Wellington Scoop

Mayor calls meeting on “so many” water issues – “working hard to develop a plan”

News from WCC
A high-level meeting has been called today between the Wellington City Council and Wellington Water Limited, in light of the recent series of issues with Wellington’s water pipes.

“With around 3000km of water pipes and a complex network of equipment and plants sitting behind it, there will always be the occasional issue. But there have been so many in recent months that we need to understand whether there are any systemic issues coming to light now. That will allow us to consider our options and take appropriate action,” says Mayor Andy Foster.

“I want to assure Wellingtonians that the Council is taking this very seriously.

“We’re working hard to understand what’s behind the recent spate of incidents and develop a plan.

“Inevitably, with so many serious issues to manage and limited resource to do it, some lower level work is being deferred by Wellington Water. While this is not ideal, we do understand the reasons for it and ask people to be patient while we resolve the underlying issues.”

Cr Calvert: A civil emergency
Cr Fitzsimons: It’s a crisis

Report from RNZ
Mayor Foster says the meeting today is an effort to restore public confidence Wellington’s waterways were being run as they should be. This afternoon’s meeting will be attended only by Wellington Water, the city council chief executive and members of the city council. The Regional Council, despite being listed as a water authority, has not been invited.

Foster said it was time to ask Wellington Water some frank questions. “It’s really an opportunity for us to ask the questions that we think we need to ask to understand whether the system is being run properly or whether anything needs to be tweaked.”

Wellington Water did not respond yesterday to e-mails or calls from RNZ requesting an interview. The public has accused it of ducking for cover on sharing basic information.

The Karori Residents’ Association was refused a request for data on the level of contamination in the Karori stream, which is rated E.

The authority had also refused to erect safety warnings along the stream, telling residents that if a sign goes up there, signs will have to go up along all streams as they’re all highly contaminated.

Andrea Skews said children played in Karori stream, and the public deserved to know whether there was any danger to health.

“Weekdays and weekends I mean our local kindys and schools go down there and use it and the kids are always, down in the stream and across that and things like that. So we talking about public waterways here. How do the local authorities get away with not having the responsibility to disclose,” she said.

Ōwhiro Bay resident Eugene Doyle has made no secret of his disdain for local authorities. The beach near his house measured up to 30 times the safe level for faecal contamination. He said the councils, Wellington Water and public health have passed the buck for too long.

“We’ve got to actually make sure that we shock the authorities out of the profound complacency, their deep deep sleep and actually start addressing these issues. This is the crisis and it needs to be treated as such.”


  1. Helene Ritchie, 18. February 2020, 20:26

    This seems like a good move on such a fundamental issue for the City. Why has this not always been happening? Good, but it still looks like only inching towards sound asset management and action. Will there be just another report (or many) or a serious exposing and addressing of the structural, financial and public health issues?.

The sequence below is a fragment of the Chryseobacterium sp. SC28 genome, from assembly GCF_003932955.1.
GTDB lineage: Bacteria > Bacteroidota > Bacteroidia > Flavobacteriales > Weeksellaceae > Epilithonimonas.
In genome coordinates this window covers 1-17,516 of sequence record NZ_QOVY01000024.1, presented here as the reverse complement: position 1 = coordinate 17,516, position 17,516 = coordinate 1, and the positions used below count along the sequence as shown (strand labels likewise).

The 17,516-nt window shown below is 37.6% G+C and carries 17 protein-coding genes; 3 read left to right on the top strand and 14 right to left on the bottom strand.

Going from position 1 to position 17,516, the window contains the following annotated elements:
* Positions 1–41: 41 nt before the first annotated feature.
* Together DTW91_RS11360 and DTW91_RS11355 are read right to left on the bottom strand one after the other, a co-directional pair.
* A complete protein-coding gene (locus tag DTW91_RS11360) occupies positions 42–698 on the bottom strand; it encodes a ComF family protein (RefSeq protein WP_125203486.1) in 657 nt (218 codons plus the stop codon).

2. TrevorH, 19. February 2020, 7:51

    Here’s a plan: i) scrap the convention centre, WREDA, the airport extension and any other wasteful or non-essential spending and reallocate the money saved to the “3 waters” budget; ii) identify the most at-risk sections of the city’s water management system; iii) start work immediately on replacing them. No need to thank me but I will stay for the free lunch thank you.

  3. Neil D., 19. February 2020, 8:57

    @TrevorH – thanks for your clear plan. I second it. Please go out and enjoy a well earned lunch! All we need now is for the Councillors to agree to but unfortunately I can’t see them seeing past their vanity chests.

  4. Dr Jenny Condie, 19. February 2020, 9:48

    Looking forward to the briefing today. Clearly we need to improve communication, public health monitoring, and response times to “minor” leaks.
    Interested to understand to what extent there is a systemic problem with pipe maintenance and replacement. [via twitter]

  5. michael, 19. February 2020, 13:09

    @TrevorH: Great plan but I wouldn’t hold your breath and – sorry = no free lunch as that should be scrapped as well. Most probably we’ll get a 10 year action plan called “Let’s get the pipes moving again” which will result in years of talking, expensive consultants, glossy publications, and little action.

  6. Concerned Wellingtonian, 19. February 2020, 14:50

    It’s good to hear Councillor Condie going to the heart of the problem and the approach which is needed to solve it (at last).

  7. Tamatha Paul, 19. February 2020, 15:28

    Thankful for Jill Day’s tireless advocacy for mana whenua involvement in current water infrastructure problems. Mana whenua across Aotearoa have taken local authorities like WCC to environmental court over violation of Te Mana o Te Wai (and won). [via twitter]

  8. Concerned Wellingtonian, 19. February 2020, 16:10

    Tamatha, don’t forget that Cr Jill Day is one of the councillors who could have been making noises in their capacity as elected representatives of us poor Wellingtonians, even though some of us are only pakeha. Are you happy with the state in which you have found things?